A major scholarly contribution of The Sex of Men, Simons’s examination of the clearly perceived differences between male and female bodies in premodern Europe rejects Thomas Laqueur’s ‘one-sex’ model for the premodern world. The ‘one-sex’ model proposes that, until the eighteenth century, the female sex was regarded as an inversion of the male sex. Building on the scholarship of Joan Cadden, Ruth Karras, and Katharine Park among others, Simons effectively synthesizes the criticism that has mounted against Lacqueur’s model since its first publication in 1990. Drawing on a wealth of premodern medical texts, she then proposes that an ‘unequal two-seed’ theory better characterizes the premodern perceptions of male and female bodies. Rather than the vagina and the uterus being a penis turned inward, a model that, as Simons argues, anachronistically posits the penis as the central male genital organ in premodern Europe, The Sex of Men argues for a clear distinction between male and female bodies in premodern Europe. The penis was a delivery mechanism for the semen and the vagina a channel that allowed delivery of that semen; neither defined the male nor the female body. The bodies were rather defined by their heat, their ability to project, and the quality of the seed they produced, for it was recognized that women also produce semen, albeit lesser quality, due to their cooler, wetter composition.

Another major contribution of The Sex of Men is Simon’s attempt to historicize sexual pleasure. Based on the ‘unequal two-seed’ theory, both men and women experienced sexual pleasure, but each sex experienced it differently. For men, intercourse allowed the release of excess semen. For women, it allowed heat into their cool bodies. These positive outcomes, from the point of view of humoral theory, occurred whether or not the sex act was reproductive. In fact, not all sex acts had to be reproductive, and recreational intercourse was accepted and often even prescribed as a health-giving measure. Nevertheless, Simons is careful to historicize sexual pleasure and rejects any attempt to draw parallels between modern-day notions of orgasm and premodern ones. Indeed, the perceived difference between sexed bodies also connoted gendered differences of pleasure. The normative position of female passivity was reinforced by the medical texts, vernacular literature, and artworks that assumed the female body to be dependent on the superior male seed and receive pleasure from simply receiving male semen. It was not penetration but the receiving of seminal fluid that caused pleasure for women; indeed, premodern dildos included cavities for fluids and pump systems to release those fluids, with warm milk being often used for its white, slightly frothy semen-like appearance.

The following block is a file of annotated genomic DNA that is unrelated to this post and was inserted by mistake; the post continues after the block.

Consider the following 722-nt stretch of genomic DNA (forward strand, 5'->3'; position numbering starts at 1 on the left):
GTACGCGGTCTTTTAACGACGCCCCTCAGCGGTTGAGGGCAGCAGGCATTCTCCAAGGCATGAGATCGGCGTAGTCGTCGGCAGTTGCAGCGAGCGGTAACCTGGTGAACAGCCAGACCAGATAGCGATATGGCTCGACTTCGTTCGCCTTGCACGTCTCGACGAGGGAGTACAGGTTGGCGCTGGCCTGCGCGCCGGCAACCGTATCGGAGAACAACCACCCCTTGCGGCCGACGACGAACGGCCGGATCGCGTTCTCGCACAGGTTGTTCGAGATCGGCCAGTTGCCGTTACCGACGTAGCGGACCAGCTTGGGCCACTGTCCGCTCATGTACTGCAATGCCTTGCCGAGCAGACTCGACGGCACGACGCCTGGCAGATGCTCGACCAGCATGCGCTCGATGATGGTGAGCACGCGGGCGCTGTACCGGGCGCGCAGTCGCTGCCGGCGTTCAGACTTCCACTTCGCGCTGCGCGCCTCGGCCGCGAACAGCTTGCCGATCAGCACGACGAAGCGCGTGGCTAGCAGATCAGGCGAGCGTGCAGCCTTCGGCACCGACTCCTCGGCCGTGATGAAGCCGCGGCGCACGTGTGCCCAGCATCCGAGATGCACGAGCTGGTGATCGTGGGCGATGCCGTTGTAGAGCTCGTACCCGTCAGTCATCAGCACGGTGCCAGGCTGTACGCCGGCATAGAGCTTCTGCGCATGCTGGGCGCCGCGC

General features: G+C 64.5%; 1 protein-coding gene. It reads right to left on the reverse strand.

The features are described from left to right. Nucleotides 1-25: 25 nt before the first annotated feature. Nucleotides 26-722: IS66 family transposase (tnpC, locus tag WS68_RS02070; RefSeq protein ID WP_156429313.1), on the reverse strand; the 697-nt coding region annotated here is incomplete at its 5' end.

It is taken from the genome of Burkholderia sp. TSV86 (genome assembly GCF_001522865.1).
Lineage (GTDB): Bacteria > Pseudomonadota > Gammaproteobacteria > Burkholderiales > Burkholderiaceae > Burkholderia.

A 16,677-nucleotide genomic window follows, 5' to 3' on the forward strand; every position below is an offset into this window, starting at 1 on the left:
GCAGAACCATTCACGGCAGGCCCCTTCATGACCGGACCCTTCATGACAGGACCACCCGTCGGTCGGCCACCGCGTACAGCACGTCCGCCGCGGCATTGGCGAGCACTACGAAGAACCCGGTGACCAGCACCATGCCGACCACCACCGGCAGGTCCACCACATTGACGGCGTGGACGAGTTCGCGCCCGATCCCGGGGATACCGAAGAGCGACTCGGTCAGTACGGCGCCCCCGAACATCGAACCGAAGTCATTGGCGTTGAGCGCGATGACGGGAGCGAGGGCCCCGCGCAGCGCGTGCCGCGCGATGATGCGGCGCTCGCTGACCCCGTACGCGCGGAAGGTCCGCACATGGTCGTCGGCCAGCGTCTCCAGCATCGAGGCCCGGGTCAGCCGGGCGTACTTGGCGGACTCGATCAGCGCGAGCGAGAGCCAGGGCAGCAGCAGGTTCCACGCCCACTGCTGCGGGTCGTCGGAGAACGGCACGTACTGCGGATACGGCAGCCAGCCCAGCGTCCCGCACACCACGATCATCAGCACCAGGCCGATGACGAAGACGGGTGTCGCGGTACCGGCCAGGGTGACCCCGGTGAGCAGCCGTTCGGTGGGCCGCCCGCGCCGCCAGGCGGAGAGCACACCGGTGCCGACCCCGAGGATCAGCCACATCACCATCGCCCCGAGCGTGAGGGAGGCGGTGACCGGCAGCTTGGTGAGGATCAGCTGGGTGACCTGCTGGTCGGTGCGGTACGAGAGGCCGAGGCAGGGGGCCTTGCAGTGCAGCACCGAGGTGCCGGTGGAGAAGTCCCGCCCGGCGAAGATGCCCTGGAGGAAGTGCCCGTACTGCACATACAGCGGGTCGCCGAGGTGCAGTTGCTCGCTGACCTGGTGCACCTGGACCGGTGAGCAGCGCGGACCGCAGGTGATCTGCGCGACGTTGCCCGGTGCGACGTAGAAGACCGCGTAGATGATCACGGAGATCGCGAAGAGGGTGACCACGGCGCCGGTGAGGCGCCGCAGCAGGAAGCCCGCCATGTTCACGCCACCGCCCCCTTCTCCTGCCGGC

The Sex of Men is an interdisciplinary study that calls on its reader not only to think about premodern sexed bodies but to also question the construction of sexed bodies today and the cultural, social, political, and economic assumptions such constructions project. Simons aims to make a global argument, moving away from the regional approach that characterizes many cultural histories of premodern Europe. However, as so often occurs, this global Europe does not extend beyond Western Europe. The reader is left to question how Scandinavian and Eastern-European notions of the sexed body would add to or modify the surprisingly universal and homogeneous views of the sexed (male) body that Simons suggestively proposes for premodern Europe. Moreover, despite the wide range of sources used, Simons’s arguments are developed mostly based on sources produced by and for the elites. When following Simon’s analysis of the feedback loops between medical theory, visual rhetoric, material culture, verbal language, and living bodies that constructed the premodern sexed male body, the reader must ask who exactly was included in these feedback loops and whether that could change the universality of the body notion introduced in The Sex of Men. Yet, despite these limitations, Patricia Simons’s book remains a thought-provoking and important study of the premodern European perceptions of the sexed (male) body that provides critical insights on sex and gender not only for the scholars of early modernity but for anyone concerned with bodies and gender, past or present.

Reviewed by Liise Lehtsalu, PhD candidate, History Department, Brown University

The Sex of Premodern Europe: A Cultural History
edited by Patricia Simons
Cambridge University Press
Paperback / 344 pages / 2014
ISBN: 978-0-110-765687-1
$31.99